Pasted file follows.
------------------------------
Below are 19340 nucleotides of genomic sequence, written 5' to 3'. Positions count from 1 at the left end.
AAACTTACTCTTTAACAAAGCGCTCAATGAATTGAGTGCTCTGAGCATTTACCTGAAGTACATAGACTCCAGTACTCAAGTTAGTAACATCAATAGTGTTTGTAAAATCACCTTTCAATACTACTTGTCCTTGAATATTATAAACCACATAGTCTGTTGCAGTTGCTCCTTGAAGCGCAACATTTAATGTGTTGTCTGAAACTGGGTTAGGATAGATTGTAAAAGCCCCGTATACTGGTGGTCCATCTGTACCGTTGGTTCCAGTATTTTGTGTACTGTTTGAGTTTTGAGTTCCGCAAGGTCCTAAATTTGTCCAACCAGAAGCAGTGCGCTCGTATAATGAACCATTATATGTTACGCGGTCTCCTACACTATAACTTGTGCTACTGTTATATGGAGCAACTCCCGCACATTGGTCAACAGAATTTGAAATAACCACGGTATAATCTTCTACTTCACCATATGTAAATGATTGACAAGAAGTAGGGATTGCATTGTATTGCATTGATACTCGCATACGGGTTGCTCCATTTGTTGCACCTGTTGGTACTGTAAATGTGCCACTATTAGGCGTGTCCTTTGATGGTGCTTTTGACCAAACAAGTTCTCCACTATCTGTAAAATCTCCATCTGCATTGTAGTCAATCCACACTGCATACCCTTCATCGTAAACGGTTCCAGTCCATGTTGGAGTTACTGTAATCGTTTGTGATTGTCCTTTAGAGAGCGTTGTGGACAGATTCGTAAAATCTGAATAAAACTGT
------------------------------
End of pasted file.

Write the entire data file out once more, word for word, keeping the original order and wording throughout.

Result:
Below are 19340 nucleotides of genomic sequence, written 5' to 3'. Positions count from 1 at the left end.
AAACTTACTCTTTAACAAAGCGCTCAATGAATTGAGTGCTCTGAGCATTTACCTGAAGTACATAGACTCCAGTACTCAAGTTAGTAACATCAATAGTGTTTGTAAAATCACCTTTCAATACTACTTGTCCTTGAATATTATAAACCACATAGTCTGTTGCAGTTGCTCCTTGAAGCGCAACATTTAATGTGTTGTCTGAAACTGGGTTAGGATAGATTGTAAAAGCCCCGTATACTGGTGGTCCATCTGTACCGTTGGTTCCAGTATTTTGTGTACTGTTTGAGTTTTGAGTTCCGCAAGGTCCTAAATTTGTCCAACCAGAAGCAGTGCGCTCGTATAATGAACCATTATATGTTACGCGGTCTCCTACACTATAACTTGTGCTACTGTTATATGGAGCAACTCCCGCACATTGGTCAACAGAATTTGAAATAACCACGGTATAATCTTCTACTTCACCATATGTAAATGATTGACAAGAAGTAGGGATTGCATTGTATTGCATTGATACTCGCATACGGGTTGCTCCATTTGTTGCACCTGTTGGTACTGTAAATGTGCCACTATTAGGCGTGTCCTTTGATGGTGCTTTTGACCAAACAAGTTCTCCACTATCTGTAAAATCTCCATCTGCATTGTAGTCAATCCACACTGCATACCCTTCATCGTAAACGGTTCCAGTCCATGTTGGAGTTACTGTAATCGTTTGTGATTGTCCTTTAGAGAGCGTTGTGGACAGATTCGTAAAATCTGAATAAAACTGT